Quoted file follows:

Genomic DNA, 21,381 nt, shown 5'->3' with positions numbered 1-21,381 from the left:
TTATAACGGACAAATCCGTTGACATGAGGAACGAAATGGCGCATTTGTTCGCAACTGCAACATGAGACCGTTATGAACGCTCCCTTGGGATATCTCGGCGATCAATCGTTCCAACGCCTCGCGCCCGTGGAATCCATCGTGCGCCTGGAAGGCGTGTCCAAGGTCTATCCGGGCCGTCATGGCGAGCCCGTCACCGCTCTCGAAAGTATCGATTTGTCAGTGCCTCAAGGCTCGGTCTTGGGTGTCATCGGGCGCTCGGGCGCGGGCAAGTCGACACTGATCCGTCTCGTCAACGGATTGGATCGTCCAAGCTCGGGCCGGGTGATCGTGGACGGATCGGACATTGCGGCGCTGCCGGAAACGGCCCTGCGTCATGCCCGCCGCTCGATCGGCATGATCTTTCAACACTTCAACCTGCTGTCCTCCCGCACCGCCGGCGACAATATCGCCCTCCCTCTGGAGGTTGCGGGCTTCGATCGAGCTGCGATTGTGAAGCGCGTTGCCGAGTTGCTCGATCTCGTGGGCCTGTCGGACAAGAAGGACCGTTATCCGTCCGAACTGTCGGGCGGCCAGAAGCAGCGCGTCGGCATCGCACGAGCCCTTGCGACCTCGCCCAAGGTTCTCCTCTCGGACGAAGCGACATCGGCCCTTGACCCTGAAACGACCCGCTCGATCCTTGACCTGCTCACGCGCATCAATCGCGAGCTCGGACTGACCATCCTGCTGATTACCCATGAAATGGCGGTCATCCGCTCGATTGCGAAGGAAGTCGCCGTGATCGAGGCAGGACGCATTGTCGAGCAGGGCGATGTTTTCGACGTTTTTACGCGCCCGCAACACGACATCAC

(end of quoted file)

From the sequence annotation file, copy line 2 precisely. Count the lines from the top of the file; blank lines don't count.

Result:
TTATAACGGACAAATCCGTTGACATGAGGAACGAAATGGCGCATTTGTTCGCAACTGCAACATGAGACCGTTATGAACGCTCCCTTGGGATATCTCGGCGATCAATCGTTCCAACGCCTCGCGCCCGTGGAATCCATCGTGCGCCTGGAAGGCGTGTCCAAGGTCTATCCGGGCCGTCATGGCGAGCCCGTCACCGCTCTCGAAAGTATCGATTTGTCAGTGCCTCAAGGCTCGGTCTTGGGTGTCATCGGGCGCTCGGGCGCGGGCAAGTCGACACTGATCCGTCTCGTCAACGGATTGGATCGTCCAAGCTCGGGCCGGGTGATCGTGGACGGATCGGACATTGCGGCGCTGCCGGAAACGGCCCTGCGTCATGCCCGCCGCTCGATCGGCATGATCTTTCAACACTTCAACCTGCTGTCCTCCCGCACCGCCGGCGACAATATCGCCCTCCCTCTGGAGGTTGCGGGCTTCGATCGAGCTGCGATTGTGAAGCGCGTTGCCGAGTTGCTCGATCTCGTGGGCCTGTCGGACAAGAAGGACCGTTATCCGTCCGAACTGTCGGGCGGCCAGAAGCAGCGCGTCGGCATCGCACGAGCCCTTGCGACCTCGCCCAAGGTTCTCCTCTCGGACGAAGCGACATCGGCCCTTGACCCTGAAACGACCCGCTCGATCCTTGACCTGCTCACGCGCATCAATCGCGAGCTCGGACTGACCATCCTGCTGATTACCCATGAAATGGCGGTCATCCGCTCGATTGCGAAGGAAGTCGCCGTGATCGAGGCAGGACGCATTGTCGAGCAGGGCGATGTTTTCGACGTTTTTACGCGCCCGCAACACGACATCAC